https://www.duolingo.com/profile/ElFupe

田中です means "I am Tanaka" 田中といいです means "my name is Tanaka"


https://www.duolingo.com/profile/superpawko

I'm Tanaka, or Call me Tanaka . Both of this structures do the job of introducing yourself.


https://www.duolingo.com/profile/Krisco.land

Basically its the polite version of im tanaka


https://www.duolingo.com/profile/IDreamed

When do you have to put "は"? I mean, when do you must add it ad a "topic marker"?


https://www.duolingo.com/profile/ProcessedCheese

Whenever you want to add more context. For example, マリアです on its own could mean "I'm Maria" or "It's Maria" or "She's Maria". But adding 私は beforehand makes it absolutely certain you are referring to yourself. It is unnecessary in many cases.


https://www.duolingo.com/profile/7pancakes

So, just to make sure i understand, without 私は it can also mean 'that person over there is Maria'?


https://www.duolingo.com/profile/zylofone

Yes, it's all based on context. If you were answering a question like "Who is that person?", you could answer with "Maria desu" and it would be clear that you are answering the question and meaning "that person is Maria"


https://www.duolingo.com/profile/Thorigrim

A good way to remember WA usage is to imagine it means "As for... <the thing I just said before WA>"


https://www.duolingo.com/profile/NeilDwI

Somehow I got this right first time (word picking in Japanese), yet I have absolutely no idea what my answer sounds like.


https://www.duolingo.com/profile/mikmai_says_hi

Im so frickin glad im weaboo enough to remember certain intrinsic things about japanese otherwise i would hate this, lol


https://www.duolingo.com/profile/chamu2017z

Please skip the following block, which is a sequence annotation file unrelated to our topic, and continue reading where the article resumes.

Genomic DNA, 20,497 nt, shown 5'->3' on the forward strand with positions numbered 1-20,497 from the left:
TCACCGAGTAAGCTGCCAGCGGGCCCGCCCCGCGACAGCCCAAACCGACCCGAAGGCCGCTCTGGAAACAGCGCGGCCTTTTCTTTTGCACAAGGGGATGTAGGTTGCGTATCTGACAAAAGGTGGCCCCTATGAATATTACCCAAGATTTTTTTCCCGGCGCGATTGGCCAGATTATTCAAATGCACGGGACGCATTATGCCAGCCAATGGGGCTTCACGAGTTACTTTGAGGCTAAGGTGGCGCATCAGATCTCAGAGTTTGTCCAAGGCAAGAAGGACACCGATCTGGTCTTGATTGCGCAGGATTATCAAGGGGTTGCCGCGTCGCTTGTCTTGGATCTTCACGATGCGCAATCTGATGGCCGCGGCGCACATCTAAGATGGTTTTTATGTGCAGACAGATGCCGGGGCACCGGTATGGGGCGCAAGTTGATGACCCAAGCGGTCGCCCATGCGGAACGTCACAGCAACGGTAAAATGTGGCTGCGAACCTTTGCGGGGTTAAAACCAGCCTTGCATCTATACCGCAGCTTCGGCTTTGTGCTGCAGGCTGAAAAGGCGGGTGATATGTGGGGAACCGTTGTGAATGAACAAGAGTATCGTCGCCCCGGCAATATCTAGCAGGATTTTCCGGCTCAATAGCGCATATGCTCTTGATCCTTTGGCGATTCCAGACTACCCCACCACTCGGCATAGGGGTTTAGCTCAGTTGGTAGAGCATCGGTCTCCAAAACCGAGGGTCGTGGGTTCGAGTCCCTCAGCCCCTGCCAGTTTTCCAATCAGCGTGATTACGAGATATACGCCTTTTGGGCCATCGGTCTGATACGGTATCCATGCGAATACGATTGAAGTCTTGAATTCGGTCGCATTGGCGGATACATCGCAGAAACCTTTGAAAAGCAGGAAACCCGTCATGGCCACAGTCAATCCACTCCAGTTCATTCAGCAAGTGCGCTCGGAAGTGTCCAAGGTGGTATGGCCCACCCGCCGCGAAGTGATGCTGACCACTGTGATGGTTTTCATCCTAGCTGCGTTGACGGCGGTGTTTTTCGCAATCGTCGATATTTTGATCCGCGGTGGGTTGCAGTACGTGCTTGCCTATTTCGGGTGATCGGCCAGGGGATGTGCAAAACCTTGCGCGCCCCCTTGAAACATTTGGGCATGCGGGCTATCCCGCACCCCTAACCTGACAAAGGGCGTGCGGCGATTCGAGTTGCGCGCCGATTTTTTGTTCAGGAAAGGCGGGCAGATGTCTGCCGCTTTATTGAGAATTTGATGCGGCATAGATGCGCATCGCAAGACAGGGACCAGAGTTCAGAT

So again what does "to" mean in the context of "toiimasu"?


https://www.duolingo.com/profile/JoshuaLore9

と here is a particle, and it indicates the thing before it as "quoted information". So, in (私は)田中といいます, it means As for me, I am called "Tanaka".


https://www.duolingo.com/profile/snowcap420

Honestly といいます isn't really used by native speakers. とうもします is more appropriate if you want to be more polite than [name] + です.


https://www.duolingo.com/profile/Makayla926167

Oml i'm getting great at this!!!


https://www.duolingo.com/profile/Files102

Shouldn't adding ~san to tanaka be interchangeable since it's a common honorific?


https://www.duolingo.com/profile/brockjanik

Think of it like Mr/Mrs/Ms. If you were introducing someone, you might say, "This is Ms. Johnson." But you wouldn't say, "I'm Ms. Johnson." Here the context is a self introduction, so no ~san.


https://www.duolingo.com/profile/KeiyonaReil

You do not add san if you are introducing yourself


https://www.duolingo.com/profile/JoshuaLore9

Exactly, it's an honorific, as in it's supposed to convey honor to the person it refers to. Referring to yourself as -san, or any other honorific for that matter, is seen as incredibly conceited and it's never done (since Japanese culture emphasizes humility).


https://www.duolingo.com/profile/MarkOne6

If the person I was meeting was called Tanaka (not me), would I say '田中さん、はじめまして'?


https://www.duolingo.com/profile/JoshuaLore9

Yes, you could!

Personally, I would say 「田中さんですね?はじめまして」 if they just introduced themselves, which lets me confirm that I heard their name correctly, I am pronouncing it correctly, and they are ok with me using the さん suffix.


https://www.duolingo.com/profile/TheDarkSin

When should we use -です and when -だ?


https://www.duolingo.com/profile/JoshuaLore9

です is the polite form of だ. You should generally use です with strangers or people you aren't close to.


https://www.duolingo.com/profile/mehran159175

Am i the only one that is learning japanese to be able to easily watch anime?


https://www.duolingo.com/profile/lol140407

What anime you're watching bro ? :D


https://www.duolingo.com/profile/Emi.Spicer

b-but dulingo, y-you didnt teach me this...


https://www.duolingo.com/profile/Tree336494

i know :( its an ok app, but it kind of just expects us to know things. that really isn't ok, since many people here are fresh and new beginners, including myself. im so confused with all of the kanji sooo early in the lessons!


https://www.duolingo.com/profile/EmmanuelSh943048

What's the difference between yoroshiku and hajimemashite?


https://www.duolingo.com/profile/egmor